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The Kalamazoo Cracker Barrel that was closed permanently in November has been connected to 11 cases of Salmonella food poisoning, the Kalamazoo County Health and Community Services Department said.
The Kalamazoo Cracker Barrel closed its doors for good on Nov. 30, after company officials said they could not guarantee that the restaurant had eliminated its Salmonella contamination.
Workers at the restaurant, which conducted business for almost 25 years, had been working with health authorities to identify the source of a strain of Salmonella found only in southwest Michigan.
“In support of this investigation, we’ve taken steps to address any risk that may be present in our Kalamazoo store, and we’ve made substantial upgrades to the store and its procedures above standard requirements,” Cracker Barrel officials said in an emailed statement to MLive/Kalamazoo Gazette at the time the closing was announced.
“However, despite the extraordinary efforts made to eradicate the presence of this strain in the store environment, we couldn’t get comfortable that we could prevent a reoccurrence and therefore we have made the very difficult decision to close the Kalamazoo location effective immediately.”
Kalamazoo Cracker Barrel: problems in May
Cracker Barrel officials voluntarily closed the restaurant from May 21 to June 28 to remodel the kitchen. The restaurant was reopened after an inspection and approval by the Kalamazoo County Health and Community Services Department’s environmental health staff.
The Kalamazoo Cracker Barrel remained operational until Nov. 8, then closed from Nov. 8 to Nov. 13 to upgrade the dish room. The restaurant reopened Nov. 13 after being inspected again by the county’s health department.
Kalamazoo Cracker Barrel: recent case
A case of Salmonella food poisoning that was diagnosed in November prompted an expedited environmental test by the Michigan Department of Agriculture and Rural Development and Cracker Barrel’s private testing firm on Nov. 20, the health department said. On Nov. 28, the health department received a letter from Cracker Barrel’s corporate office stating that it would permanently close the Kalamazoo Cracker Barrel.
“Final voluntary closure was in response to environmental preliminary test results from Cracker Barrel’s private testing firm indicating that significant Salmonella contamination was found,” the health department said.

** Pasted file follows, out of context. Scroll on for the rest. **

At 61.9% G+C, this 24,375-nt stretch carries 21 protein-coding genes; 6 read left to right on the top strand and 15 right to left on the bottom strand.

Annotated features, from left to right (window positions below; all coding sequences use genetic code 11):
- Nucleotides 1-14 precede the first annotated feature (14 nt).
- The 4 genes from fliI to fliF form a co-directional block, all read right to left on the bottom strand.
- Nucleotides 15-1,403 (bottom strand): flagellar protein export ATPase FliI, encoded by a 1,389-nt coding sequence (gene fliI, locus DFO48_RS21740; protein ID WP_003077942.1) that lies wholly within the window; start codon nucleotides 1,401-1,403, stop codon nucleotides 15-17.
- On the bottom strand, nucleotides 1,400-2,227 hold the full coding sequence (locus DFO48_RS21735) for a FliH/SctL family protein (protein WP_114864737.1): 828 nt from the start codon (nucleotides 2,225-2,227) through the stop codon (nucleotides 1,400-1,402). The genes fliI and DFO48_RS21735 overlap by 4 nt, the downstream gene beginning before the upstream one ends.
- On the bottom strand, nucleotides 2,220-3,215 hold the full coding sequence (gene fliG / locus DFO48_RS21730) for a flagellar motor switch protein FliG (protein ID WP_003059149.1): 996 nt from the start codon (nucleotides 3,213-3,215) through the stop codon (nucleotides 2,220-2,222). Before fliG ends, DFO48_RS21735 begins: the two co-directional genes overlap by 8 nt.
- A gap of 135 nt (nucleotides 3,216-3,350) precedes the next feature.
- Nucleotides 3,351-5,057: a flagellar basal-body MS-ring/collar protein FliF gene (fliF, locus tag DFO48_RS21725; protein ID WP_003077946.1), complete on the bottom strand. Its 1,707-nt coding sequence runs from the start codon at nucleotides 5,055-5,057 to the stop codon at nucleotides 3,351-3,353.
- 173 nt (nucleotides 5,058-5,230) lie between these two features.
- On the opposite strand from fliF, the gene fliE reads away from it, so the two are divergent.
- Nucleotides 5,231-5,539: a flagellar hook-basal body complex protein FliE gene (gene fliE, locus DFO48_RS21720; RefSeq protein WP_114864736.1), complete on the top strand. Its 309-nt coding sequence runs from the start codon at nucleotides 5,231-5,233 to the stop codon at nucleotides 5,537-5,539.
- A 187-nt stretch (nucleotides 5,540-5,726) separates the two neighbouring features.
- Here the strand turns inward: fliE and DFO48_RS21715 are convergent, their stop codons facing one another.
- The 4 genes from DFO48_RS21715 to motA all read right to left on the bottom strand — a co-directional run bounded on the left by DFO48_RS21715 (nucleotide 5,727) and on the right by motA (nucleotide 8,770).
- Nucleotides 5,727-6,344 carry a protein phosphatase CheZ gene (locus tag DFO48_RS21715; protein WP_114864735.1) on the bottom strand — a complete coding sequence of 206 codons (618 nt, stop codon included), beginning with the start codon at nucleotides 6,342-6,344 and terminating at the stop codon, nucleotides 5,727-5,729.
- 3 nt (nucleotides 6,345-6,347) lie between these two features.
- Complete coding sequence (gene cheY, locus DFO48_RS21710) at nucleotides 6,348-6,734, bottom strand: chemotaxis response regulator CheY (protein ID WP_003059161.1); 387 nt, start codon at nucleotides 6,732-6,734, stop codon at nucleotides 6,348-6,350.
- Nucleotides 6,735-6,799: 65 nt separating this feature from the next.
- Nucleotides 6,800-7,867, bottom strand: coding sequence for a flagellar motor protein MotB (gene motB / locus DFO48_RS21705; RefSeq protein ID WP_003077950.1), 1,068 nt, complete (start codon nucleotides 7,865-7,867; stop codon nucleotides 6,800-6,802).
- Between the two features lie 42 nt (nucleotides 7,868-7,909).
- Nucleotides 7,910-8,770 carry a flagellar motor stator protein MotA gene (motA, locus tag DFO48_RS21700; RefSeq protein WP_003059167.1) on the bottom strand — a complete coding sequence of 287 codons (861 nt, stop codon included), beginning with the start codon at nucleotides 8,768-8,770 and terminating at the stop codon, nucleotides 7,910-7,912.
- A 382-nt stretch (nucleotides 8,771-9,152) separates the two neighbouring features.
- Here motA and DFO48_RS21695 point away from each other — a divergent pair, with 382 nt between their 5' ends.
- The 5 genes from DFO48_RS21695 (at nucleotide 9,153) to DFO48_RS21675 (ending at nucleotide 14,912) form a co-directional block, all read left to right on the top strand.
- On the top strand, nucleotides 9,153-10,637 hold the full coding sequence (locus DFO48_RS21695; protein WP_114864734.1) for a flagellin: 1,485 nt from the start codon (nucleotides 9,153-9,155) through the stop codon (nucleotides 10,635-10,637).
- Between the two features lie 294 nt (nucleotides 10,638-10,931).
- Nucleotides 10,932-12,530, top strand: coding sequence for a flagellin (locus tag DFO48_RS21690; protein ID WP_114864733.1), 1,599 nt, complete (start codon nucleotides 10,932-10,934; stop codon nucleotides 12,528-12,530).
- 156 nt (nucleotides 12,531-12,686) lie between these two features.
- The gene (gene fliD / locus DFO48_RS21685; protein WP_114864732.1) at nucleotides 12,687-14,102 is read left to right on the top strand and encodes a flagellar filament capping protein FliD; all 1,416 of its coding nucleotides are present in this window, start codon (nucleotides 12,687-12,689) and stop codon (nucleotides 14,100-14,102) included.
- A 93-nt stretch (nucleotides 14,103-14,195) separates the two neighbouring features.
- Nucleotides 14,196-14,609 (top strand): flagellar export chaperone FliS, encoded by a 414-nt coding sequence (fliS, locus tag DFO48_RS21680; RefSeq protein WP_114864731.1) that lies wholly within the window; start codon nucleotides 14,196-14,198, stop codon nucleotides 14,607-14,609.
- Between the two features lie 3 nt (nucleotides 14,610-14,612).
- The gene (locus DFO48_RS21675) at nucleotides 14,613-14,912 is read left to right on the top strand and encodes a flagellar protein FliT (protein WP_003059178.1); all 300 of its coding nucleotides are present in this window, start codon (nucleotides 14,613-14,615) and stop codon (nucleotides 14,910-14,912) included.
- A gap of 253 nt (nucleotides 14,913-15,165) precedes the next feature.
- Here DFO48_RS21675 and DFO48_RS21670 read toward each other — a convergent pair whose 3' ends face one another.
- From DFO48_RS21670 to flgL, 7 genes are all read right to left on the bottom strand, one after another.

Kalamazoo Cracker Barrel: 11 cases in 18 months
The health department matched 11 cases of Salmonella Mbandaka to the Kalamazoo Cracker Barrel since July 2017, health department public information officer Lyndi Warner said. The specific strain of Salmonella Mbandaka that was sickening people at the restaurant is unique to southwest Michigan and is not associated to the restaurant’s supply chain.
Kalamazoo Cracker Barrel: salmonellosis
Salmonella bacteria are responsible for as many as 1.2 million cases of food poisoning in the U.S. annually, according to the Centers for Disease Control and Prevention (CDC). The CDC estimates that of the 1.2 million annual cases, 23,000 victims will need to be hospitalized, and about 450 patients will die.
The bacteria produce an illness called salmonellosis that affects the intestinal tract. The illness can develop anywhere from 12 hours to 72 hours after one ingests food contaminated with Salmonella.
As with most types of food poisoning, symptoms include:
- abdominal pain
- fever and chills.
Symptoms can last up to a week, and most people recover without treatment. In some cases, however, diarrhea can become so severe that dehydration occurs and hospitalization is required.
Kalamazoo Cracker Barrel: high risk
People most at risk for complications are children younger than 5, senior citizens, women who are pregnant, and anyone with a suppressed immune system. Those complications can occur when the bacteria enter the bloodstream, and can produce the following conditions:
- meningitis is an inflammation of the membranes surrounding the brain and spinal cord.
- endocarditis is an infection of the heart’s inner lining that usually involves the heart valves.
- osteomyelitis is inflammation of the bone that generally targets the legs, arms, or spine.
- reactive arthritis – or Reiter’s syndrome – is a form of inflammatory arthritis that develops in response to a Salmonella infection in another part of the body.
Pregnant women are at a greater risk for contracting salmonellosis because hormonal changes have weakened their immune systems. A pregnant woman who becomes ill from Salmonella can suffer a miscarriage, premature labor, or stillbirth.